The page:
Samsung Smart Camera WB350Fstars
An affordable long-zoom point-and-shoot to supplement your smartphone photography.
Sony Alpha Ilce 6000 - a6000
With good low light performance and a smart UI, the D5200 makes it easy to take consistently...
Sony Cyber-shot DSC-RX100 IIstars
The Sony Cyber-shot DSC-RX100 II delivers excellent photos, speedy performance, and a...
The SH-21 fits squarely into Olympus' Traveller range. With a long zoom, high resolution and a sturdy, no-frills body that feels like it could take a few bumps, it's just the sort of gadget you'll want to carry around the world.
Shop around and you could pick one up for under £170 -- a low price that might lead you to question its abilities. Don't be fooled, because this is a first-class snapper in almost every respect.
Colours aside, the SH-21 has very conventional looks, with a chunky grip tacked onto the front of a fairly fat body. This leaves the shooting mode selector set a little too far across the top of the chassis to turn comfortably with your thumb. The plastic construction is testament to its budget price tag but build quality is fine.
It boasts the usual collection of buttons and switches on the top and rear plates. I was impressed by the inclusion of a thumbwheel to the side of the 3-inch rear-mounted LCD display, which is always a welcome time saver when it comes to scrolling through menus or reviewing shots.
The menus are among the best you'll come across, but the real boon is the on-screen shooting controls. I performed my tests using the iAuto mode, which automatically selects the best shooting conditions on your behalf. It switches to macro when you get close to your subject, landscape when you need maximum depth of field, and so on. This strips down the shooting menu to just flash mode and self-timer options.
Rather than trawling the menus to change them, pressing the top, bottom and sides of the thumbwheel lets you quickly and easily change options from the shooting screen. Switch to scene mode and you can cycle through the various scenes (landscape, portrait and 14 others to choose from), as well as the aforementioned flash and self-timer settings.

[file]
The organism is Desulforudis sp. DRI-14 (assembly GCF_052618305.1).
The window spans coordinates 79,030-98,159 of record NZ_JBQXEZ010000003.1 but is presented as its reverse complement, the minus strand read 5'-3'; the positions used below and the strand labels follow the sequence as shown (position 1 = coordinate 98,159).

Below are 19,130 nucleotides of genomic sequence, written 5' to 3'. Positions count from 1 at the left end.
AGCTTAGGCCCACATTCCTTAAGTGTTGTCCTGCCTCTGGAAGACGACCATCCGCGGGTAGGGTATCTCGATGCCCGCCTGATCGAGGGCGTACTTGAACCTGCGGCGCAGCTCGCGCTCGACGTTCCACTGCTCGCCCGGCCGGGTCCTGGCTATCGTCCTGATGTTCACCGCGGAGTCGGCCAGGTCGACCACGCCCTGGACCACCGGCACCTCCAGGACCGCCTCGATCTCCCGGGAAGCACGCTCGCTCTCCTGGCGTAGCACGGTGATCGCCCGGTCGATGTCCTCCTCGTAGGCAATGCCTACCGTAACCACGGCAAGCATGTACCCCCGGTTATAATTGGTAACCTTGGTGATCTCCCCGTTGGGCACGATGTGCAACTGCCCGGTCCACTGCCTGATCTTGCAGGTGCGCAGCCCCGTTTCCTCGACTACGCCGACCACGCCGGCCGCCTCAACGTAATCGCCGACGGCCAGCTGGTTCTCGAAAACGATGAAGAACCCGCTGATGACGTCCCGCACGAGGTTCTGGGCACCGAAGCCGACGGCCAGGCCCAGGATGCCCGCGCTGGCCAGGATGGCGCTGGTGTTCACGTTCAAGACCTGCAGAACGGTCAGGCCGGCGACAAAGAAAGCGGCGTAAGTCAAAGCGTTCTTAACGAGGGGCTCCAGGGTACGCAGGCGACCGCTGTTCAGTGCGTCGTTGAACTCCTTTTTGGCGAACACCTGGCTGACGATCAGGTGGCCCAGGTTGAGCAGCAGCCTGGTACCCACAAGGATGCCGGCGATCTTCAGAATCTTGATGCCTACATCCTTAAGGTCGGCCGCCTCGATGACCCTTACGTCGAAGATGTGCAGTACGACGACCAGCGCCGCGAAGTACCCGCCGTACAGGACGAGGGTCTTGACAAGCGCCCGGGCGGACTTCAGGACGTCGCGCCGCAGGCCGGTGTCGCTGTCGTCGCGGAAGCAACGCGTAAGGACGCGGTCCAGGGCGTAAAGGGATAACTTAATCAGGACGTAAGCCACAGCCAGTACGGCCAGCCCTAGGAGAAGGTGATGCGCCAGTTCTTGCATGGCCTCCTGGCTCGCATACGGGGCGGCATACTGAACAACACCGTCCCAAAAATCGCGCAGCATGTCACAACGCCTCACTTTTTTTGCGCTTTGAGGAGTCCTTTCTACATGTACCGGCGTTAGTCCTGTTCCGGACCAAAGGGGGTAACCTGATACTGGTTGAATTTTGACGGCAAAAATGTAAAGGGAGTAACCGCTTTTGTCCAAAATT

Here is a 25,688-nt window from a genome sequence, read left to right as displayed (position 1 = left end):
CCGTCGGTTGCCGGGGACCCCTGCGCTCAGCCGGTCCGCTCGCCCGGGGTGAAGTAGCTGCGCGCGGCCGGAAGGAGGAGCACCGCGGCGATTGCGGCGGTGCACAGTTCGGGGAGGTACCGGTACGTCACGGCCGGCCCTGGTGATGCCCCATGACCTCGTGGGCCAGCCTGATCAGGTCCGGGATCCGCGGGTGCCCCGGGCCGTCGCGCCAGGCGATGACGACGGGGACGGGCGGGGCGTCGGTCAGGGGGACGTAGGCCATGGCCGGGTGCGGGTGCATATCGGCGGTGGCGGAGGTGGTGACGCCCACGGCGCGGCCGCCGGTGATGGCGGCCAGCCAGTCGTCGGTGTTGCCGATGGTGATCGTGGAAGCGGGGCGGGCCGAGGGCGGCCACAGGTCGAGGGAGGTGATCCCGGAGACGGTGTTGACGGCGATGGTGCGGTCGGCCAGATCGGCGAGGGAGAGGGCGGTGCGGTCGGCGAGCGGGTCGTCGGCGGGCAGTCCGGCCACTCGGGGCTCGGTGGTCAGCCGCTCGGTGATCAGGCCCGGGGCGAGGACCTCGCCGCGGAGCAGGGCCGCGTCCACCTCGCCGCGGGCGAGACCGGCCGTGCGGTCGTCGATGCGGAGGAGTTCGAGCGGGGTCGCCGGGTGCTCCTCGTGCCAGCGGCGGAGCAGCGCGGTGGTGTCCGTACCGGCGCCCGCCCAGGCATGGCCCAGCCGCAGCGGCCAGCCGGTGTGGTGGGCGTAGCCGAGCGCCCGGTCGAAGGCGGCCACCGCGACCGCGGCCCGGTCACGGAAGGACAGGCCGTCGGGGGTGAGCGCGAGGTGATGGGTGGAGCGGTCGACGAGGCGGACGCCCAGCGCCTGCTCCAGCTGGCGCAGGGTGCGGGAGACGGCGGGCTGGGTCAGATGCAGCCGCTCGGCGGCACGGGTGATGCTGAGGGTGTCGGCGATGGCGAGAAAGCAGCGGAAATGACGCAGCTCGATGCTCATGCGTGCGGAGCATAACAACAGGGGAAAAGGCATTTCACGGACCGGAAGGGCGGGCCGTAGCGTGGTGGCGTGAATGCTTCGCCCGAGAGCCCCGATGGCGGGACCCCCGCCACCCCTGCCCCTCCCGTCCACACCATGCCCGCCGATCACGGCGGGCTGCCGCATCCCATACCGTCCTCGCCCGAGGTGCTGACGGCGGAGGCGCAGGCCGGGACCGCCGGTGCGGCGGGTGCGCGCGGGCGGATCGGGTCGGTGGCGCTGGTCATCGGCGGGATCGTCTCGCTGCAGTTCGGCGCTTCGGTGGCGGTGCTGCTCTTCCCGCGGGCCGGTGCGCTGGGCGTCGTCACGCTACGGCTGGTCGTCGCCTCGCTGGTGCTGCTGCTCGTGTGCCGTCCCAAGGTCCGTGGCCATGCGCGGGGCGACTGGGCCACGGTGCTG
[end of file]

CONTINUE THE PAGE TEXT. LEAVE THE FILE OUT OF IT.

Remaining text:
Program mode gives you the broadest possible control, with direct shortcuts for white balance, sensitivity and compensation, among others. To push things further, turn to the Live Guide, which is a series of basic on-screen controls that let you change saturation and brightness by dragging graphical sliders.
So, beyond a nifty set of menus, what do you get for your money? At its heart is a 16-megapixel backlit sensor. Backlit simply means the photosites and the electronics that underpin it have been turned about-face, allowing for better light sensing and, in theory, more vivid, accurate results.
This is fronted by a 12.5x zoom, which is equivalent to 24-300mm in a 35mm camera. That's a very versatile range, suited to landscapes at the shorter end and wildlife at 300mm. Impressively, while the f/3 maximum wide-angle aperture is par for the course, it maintains f/5.9 at full telephoto, which will allow for well-illuminated results, shorter exposures and less chance of hand shake affecting your shots. That said, I was a little disappointed that exposure compensation runs only two stops in either direction, in 1/3EV steps.
The closest focusing distance varies between 10cm and 90cm at either end of the zoom, with a super-macro mode cutting it to 1cm for close work.
The screen is touch-sensitive, allowing for either shooting or focusing with a single tap. Select the latter and a single tap locks the focus within your scene, so you can recompose your shot without it shifting. At that point the focus/shoot selector changes to a 'lock off' button, which releases the focus.